Members of Congress gather to commemorate the loss of lives on Sept. 11, 2001.
“Republican leaders spent all week pledging to jam through a temporary funding measure that defunds the Affordable Care Act, wreaks havoc on Medicare, and extends the life of the Republican sequester,” House Minority Leader Nancy Pelosi (Calif.) said Wednesday, adding, “But division in their own ranks scuttled this latest gambit.”
There are times when it looks like Speaker John Boehner and Majority Leader Eric Cantor have no idea how to run the House Republican Conference.In just two frantic days, rank-and-file House Republicans sidelined leadership’s plan to fund the government and take another nonbinding, quixotic vote on defunding President Barack Obama’s signature health care law. These Republicans said the leadership plan is too weak, lacks a long-term strategy and is akin to waving a white flag on Obamacare. The skirmish is yet another example of how few Republicans are willing to follow Boehner and Cantor’s lead during tough legislative fights. And in practical terms, the rejection of what became known as the Cantor Plan — a continuing resolution, with an unattached provision to defund Obamacare — makes it more likely that the House and Senate will be at loggerheads with a government shutdown looming on Sept. 30.
ABC11: Ellmers accused of trying to sabotage Obamacare
Accusations have surfaced that a North Carolina lawmaker is among those trying to hinder the efforts of nonprofits helping people understand new healthcare options. October marks enrollment in Obamacare and there are still no clear answers about how it will directly affect families. There are several organizations ramping up their efforts to help people navigate the new law and sign up for coverage. A letter issued last week by a house congressional committee could slow their efforts. Fifteen Republican lawmakers are requesting thousands of pages of documents detailing their work. They want detailed responses on everything from how grant money will be spent to training methods and supervising policies. Rep. Renee Ellmers R-N.C. is a part of that group and defends the request. She denies accusations of harassment and intimidation.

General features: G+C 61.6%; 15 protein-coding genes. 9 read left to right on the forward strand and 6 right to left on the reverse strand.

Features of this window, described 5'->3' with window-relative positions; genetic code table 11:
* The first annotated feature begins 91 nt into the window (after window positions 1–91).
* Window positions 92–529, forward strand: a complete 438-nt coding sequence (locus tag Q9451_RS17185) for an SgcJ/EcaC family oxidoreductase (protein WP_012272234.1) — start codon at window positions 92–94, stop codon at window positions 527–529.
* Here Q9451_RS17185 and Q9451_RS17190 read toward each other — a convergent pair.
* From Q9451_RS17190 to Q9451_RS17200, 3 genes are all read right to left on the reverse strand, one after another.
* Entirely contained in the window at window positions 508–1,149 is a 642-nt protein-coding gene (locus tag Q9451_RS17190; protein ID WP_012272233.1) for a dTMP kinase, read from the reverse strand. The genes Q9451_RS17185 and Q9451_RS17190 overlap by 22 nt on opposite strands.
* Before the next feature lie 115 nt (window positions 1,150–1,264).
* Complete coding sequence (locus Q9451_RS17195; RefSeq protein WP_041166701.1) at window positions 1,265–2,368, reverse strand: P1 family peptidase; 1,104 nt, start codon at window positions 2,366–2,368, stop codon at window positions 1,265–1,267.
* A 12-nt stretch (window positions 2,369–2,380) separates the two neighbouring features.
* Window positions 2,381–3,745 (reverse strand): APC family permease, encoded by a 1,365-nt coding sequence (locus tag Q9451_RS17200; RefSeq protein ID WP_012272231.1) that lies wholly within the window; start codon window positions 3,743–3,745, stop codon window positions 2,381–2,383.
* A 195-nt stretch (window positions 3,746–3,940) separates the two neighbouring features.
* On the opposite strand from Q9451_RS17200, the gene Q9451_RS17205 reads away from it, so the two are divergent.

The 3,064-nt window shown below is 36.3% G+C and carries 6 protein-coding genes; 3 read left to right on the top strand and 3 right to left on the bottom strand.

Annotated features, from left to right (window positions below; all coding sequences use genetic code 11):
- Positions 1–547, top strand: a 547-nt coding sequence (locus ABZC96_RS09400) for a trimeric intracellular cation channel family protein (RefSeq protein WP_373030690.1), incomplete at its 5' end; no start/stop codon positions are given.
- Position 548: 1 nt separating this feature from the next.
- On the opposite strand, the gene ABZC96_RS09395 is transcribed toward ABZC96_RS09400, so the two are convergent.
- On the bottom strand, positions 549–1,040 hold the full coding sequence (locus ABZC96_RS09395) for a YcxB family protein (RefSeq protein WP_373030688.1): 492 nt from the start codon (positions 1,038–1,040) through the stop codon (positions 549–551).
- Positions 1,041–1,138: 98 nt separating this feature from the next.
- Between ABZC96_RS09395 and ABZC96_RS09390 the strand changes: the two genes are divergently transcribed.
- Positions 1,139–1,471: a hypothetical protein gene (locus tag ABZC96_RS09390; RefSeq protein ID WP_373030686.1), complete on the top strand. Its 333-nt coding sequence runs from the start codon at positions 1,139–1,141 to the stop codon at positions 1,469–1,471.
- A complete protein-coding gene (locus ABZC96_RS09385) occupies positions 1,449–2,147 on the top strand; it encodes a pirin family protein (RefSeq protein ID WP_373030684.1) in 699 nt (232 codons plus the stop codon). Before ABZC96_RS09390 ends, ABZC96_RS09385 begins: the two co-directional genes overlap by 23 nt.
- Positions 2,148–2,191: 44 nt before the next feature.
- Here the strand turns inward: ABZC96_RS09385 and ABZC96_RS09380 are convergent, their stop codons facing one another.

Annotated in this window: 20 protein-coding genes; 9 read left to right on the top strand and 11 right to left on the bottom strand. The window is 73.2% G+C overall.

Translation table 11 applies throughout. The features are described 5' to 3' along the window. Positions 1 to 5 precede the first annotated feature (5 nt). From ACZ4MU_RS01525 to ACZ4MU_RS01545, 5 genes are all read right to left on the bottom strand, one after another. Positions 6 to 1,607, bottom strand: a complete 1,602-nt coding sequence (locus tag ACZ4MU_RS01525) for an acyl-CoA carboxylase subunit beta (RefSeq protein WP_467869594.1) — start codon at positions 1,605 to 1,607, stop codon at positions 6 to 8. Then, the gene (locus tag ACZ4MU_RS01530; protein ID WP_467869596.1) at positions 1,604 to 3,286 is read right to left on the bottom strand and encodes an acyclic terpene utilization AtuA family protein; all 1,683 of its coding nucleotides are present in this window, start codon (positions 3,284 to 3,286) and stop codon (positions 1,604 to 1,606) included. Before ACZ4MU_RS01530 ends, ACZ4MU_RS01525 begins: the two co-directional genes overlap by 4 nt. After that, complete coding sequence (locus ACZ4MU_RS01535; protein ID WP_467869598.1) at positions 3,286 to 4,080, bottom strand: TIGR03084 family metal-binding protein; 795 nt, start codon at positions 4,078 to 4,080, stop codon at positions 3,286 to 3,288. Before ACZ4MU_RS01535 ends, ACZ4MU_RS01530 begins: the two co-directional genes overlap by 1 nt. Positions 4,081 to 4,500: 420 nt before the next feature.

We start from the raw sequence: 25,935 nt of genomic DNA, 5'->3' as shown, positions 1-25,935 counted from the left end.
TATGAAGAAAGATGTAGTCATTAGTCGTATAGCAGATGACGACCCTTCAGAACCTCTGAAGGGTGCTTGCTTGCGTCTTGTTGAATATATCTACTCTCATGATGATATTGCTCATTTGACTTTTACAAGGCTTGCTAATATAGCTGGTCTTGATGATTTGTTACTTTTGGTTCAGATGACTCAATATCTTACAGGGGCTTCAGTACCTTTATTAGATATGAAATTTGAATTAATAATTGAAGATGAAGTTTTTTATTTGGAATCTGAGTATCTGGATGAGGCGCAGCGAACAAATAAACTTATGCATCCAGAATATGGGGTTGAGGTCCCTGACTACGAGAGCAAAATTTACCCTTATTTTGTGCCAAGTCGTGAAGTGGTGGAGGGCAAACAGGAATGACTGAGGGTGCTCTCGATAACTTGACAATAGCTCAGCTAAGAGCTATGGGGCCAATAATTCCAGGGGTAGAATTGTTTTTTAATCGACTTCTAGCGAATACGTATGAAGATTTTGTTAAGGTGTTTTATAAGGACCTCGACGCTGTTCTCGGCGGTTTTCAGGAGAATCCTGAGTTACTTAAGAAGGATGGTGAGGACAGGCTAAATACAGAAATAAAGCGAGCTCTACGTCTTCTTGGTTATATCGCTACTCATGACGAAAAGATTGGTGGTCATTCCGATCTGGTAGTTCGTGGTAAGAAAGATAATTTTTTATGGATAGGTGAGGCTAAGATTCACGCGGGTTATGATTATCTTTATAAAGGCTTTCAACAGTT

New York Times: The Rich Get Richer Through the Recovery
The top 10 percent of earners took more than half of the country’s total income in 2012, the highest level recorded since the government began collecting the relevant data a century ago, according to an updated study by the prominent economists Emmanuel Saez and Thomas Piketty. The top 1 percent took more than one-fifth of the income earned by Americans, one of the highest levels on record since 1913, when the government instituted an income tax. The figures underscore that even after the recession the country remains in a new Gilded Age, with income as concentrated as it was in the years that preceded the Depression of the 1930s, if not more so.
The Republican Senate field is very unsettled as Senate leader Phil Berger weighs getting into the race, according to a new poll. Most Republicans(43 percent) say they have not yet made up their mind, according to a new survey by Public Policy Polling, a Democratic leaning firm based in Raleigh. Berger has the support of 13 percent, followed by House Speaker Thom Tillis with 12 percent, and former U.S. Ambassador Jim Cain with 11 percent. Other candidates or potential candidates include Heather Grant(8 percent), Mark Harris(7 percent) Greg Brannon(6 percent) and Lynn Wheeler(6 percent.) Democratic Sen. Kay Hagan would defeat Berger by a 53-36 percent margin and would defeat Tillis by a 51-36 percent margin.
Rev. Mark Harris plans to tell supporters Thursday that he’s decided to enter the race for Republican U.S. Senate nomination early next month, party sources told the Charlotte Observer. Harris, pastor of Charlotte’s First Baptist Church and president of the Baptist State Convention of North Carolina, has been on a "listening tour" around the state.